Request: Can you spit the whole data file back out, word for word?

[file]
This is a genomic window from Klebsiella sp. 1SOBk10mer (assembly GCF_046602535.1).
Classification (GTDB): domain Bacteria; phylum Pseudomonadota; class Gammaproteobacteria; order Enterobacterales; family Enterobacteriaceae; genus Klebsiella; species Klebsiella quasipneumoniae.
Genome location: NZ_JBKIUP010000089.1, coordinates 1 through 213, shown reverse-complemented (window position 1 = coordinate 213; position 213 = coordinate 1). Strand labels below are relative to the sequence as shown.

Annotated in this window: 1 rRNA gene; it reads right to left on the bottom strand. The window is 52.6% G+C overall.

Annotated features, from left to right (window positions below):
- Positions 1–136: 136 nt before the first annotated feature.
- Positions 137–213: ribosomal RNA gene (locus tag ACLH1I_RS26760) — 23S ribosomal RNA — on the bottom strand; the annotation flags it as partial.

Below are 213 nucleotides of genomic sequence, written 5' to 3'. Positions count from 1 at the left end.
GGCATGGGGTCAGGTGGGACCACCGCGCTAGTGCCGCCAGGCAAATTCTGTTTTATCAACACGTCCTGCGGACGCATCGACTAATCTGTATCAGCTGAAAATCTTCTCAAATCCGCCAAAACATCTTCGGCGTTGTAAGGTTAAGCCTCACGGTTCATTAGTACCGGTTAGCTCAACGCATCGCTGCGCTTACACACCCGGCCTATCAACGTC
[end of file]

This is a genomic window from Klebsiella sp. 1SOBk10mer (assembly GCF_046602535.1).
Classification (GTDB): domain Bacteria; phylum Pseudomonadota; class Gammaproteobacteria; order Enterobacterales; family Enterobacteriaceae; genus Klebsiella; species Klebsiella quasipneumoniae.
Genome location: NZ_JBKIUP010000089.1, coordinates 1 through 213, shown reverse-complemented (window position 1 = coordinate 213; position 213 = coordinate 1). Strand labels below are relative to the sequence as shown.

Annotated in this window: 1 rRNA gene; it reads right to left on the bottom strand. The window is 52.6% G+C overall.

Annotated features, from left to right (window positions below):
- Positions 1–136: 136 nt before the first annotated feature.
- Positions 137–213: ribosomal RNA gene (locus tag ACLH1I_RS26760) — 23S ribosomal RNA — on the bottom strand; the annotation flags it as partial.

Below are 213 nucleotides of genomic sequence, written 5' to 3'. Positions count from 1 at the left end.
GGCATGGGGTCAGGTGGGACCACCGCGCTAGTGCCGCCAGGCAAATTCTGTTTTATCAACACGTCCTGCGGACGCATCGACTAATCTGTATCAGCTGAAAATCTTCTCAAATCCGCCAAAACATCTTCGGCGTTGTAAGGTTAAGCCTCACGGTTCATTAGTACCGGTTAGCTCAACGCATCGCTGCGCTTACACACCCGGCCTATCAACGTC